The first week went by, everyday was tough, touch and go. Her mom and I had to sit down and talk about everything. One thing I should say is Jay was very close to her mom and I would of never make decisions without her. That first week was really tough. Jay was heavily sedated and her kidneys were not working. She was hooked up to a dialysis machine. All I could do was watch. After getting through some terrifying moments, in the middle of week two she made a comeback. They slowly took her off of sedation and she was awake! She couldn’t talk but if she mouthed slowly you could catch most of what she was saying. The end of week two they moved her to acute care. We were even allowed to bring her baby, Sedona, to see her. They started physical therapy and it wore her out but she kept going because that is who she was. She hated defeat. She was smiling, laughing and asking all kinds of questions – her typical self. She was doing great. She still had ups and downs but we all believed she was doing great and making progress.

Then just like that, my whole world fell apart. The doctor told me her blood pressure and heart- rate were dropping. If she crashed they could bring her back but there was nothing more they could do for her. I had to decide if it was time to let her go in peace. I cried. And cried. And cried. It was the hardest thing I have ever done in my life. There was nothing more that could be done for Jay. I did what I never wanted to do: I took her off of the crash list. Which meant if she crashed they would not revive her. By this time I was so numb I didn’t know what I was doing. I was just walking around in a daze. Her body was shutting down and they couldn’t stop it. The decision was made to stop the ventilator.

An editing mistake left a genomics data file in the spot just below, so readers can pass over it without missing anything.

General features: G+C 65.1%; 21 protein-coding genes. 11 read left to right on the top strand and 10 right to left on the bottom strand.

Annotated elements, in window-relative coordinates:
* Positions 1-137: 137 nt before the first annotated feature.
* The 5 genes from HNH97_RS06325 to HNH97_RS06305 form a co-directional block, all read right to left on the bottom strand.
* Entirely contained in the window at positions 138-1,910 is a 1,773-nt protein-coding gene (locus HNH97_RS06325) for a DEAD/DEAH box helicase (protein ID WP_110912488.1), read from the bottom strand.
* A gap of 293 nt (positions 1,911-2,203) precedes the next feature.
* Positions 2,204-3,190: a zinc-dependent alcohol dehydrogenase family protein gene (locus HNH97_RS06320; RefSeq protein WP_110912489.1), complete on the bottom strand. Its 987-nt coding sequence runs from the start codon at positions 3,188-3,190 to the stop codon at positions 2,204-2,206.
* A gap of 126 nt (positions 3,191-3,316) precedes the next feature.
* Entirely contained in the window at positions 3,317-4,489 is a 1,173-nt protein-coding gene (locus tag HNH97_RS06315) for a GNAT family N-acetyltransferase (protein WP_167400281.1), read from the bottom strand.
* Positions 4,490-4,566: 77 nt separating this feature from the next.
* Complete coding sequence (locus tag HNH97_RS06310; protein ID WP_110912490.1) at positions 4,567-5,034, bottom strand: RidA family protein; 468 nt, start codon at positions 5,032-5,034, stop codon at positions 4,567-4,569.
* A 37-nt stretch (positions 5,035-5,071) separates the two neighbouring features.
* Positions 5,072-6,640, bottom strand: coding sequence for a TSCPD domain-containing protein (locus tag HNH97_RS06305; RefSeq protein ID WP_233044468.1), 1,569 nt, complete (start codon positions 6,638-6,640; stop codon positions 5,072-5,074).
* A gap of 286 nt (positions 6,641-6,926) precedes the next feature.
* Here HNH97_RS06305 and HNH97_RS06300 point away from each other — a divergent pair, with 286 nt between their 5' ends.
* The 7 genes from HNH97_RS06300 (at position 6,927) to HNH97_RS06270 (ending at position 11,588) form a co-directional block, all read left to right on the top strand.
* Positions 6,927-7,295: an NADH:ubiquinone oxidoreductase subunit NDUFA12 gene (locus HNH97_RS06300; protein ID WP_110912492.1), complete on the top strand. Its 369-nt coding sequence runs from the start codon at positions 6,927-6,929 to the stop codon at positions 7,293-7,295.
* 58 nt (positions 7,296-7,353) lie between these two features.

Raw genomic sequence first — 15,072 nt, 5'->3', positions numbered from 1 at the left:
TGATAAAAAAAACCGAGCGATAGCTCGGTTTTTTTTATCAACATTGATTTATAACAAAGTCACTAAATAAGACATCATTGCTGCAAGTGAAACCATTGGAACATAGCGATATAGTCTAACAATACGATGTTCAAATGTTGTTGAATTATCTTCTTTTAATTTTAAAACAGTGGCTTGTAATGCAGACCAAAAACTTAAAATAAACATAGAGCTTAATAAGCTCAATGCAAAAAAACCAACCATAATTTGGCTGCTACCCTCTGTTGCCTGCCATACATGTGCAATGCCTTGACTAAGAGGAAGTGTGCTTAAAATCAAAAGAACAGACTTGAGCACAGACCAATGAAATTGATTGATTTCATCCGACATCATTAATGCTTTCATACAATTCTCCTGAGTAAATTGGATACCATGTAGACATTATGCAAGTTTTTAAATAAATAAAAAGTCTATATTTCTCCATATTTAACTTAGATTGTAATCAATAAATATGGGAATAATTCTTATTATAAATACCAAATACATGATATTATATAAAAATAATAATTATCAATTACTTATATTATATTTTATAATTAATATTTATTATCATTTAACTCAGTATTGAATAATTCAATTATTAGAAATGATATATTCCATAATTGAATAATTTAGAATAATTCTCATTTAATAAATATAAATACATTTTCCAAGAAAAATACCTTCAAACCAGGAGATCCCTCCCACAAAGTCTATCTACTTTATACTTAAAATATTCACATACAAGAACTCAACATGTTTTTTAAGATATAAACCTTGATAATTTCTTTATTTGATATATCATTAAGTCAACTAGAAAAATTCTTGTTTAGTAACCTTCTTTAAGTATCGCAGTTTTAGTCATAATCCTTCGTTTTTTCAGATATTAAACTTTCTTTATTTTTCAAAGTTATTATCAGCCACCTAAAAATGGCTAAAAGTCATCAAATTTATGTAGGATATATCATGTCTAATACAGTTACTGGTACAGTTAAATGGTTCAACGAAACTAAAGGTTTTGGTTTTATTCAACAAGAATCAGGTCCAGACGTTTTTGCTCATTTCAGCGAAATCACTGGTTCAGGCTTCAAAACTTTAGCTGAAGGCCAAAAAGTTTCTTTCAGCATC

So on March 18, 2016 my wife of 16 years passed away. There are days I feel lost, but I dig deep to find strength. And what I find is her.

Jay was one of the most fearless people, someone who loved to smile and laugh, who lived her life everyday like it was the last. She taught me a lot. She is the one who she saved me. She taught me how to love, how to have fun, and how to listen to what she had to say (of course, she was always right). That’s the type of women I married. I love you Jay. Always have and always will. "

Please keep Heybo, Jessica's family, and all those who loved her in your continued thoughts. The beauty of Jessica's life will continue to live on through all those she touched. 

 

 

 

Brave Bundles -
Your interest and support of the Brave Bundles has been incredible! Thank you so much for your support in the continued mission of Breathe Bravely. If you sent us a message last week through our Brave Bundle page on our website - thank you! However, we cannot respond like we want to as there was no contact/email address sent along with your messages - just your name. We'd love to be able to send you a message so please send us a message with an email address at breathebravely@gmail.com or Contact us.

Disclaimer: The writings and postings of Breathe 3-65 are a reflection of the personal opinions, experiences, and knowledge of the contributing author. Breathe Bravely is not liable for the statements and personal opinions shared. The material of Breathe 3-65 is provided with the best intention and great care is taken to share information from credible sources. However, the content shared on this blog is not medical advice and is not under any condition a substitute for the medical advice provided by your medical providers. Please consult your care team before making any changes or additions to your current CF treatment plan.

Real 65 : An Undeniable Brilliance

Real 65 is a segment of Breathe 3-65 that is dedicated to entries and interviews sharing honest and personal experiences of living with, treating, and loving someone with Cystic Fibrosis.
It is a place for all those impacted to share their stories. 

 

An Undeniable Brilliance

Reese, an unstoppable 7 year old with CF.

You can't see the countless hours spent doing treatments, the number of pills taken everyday, or the thick haze left from the nebulizer. The only thing that steals the attention in this photo is the undeniable brilliance of life and beauty that fill it.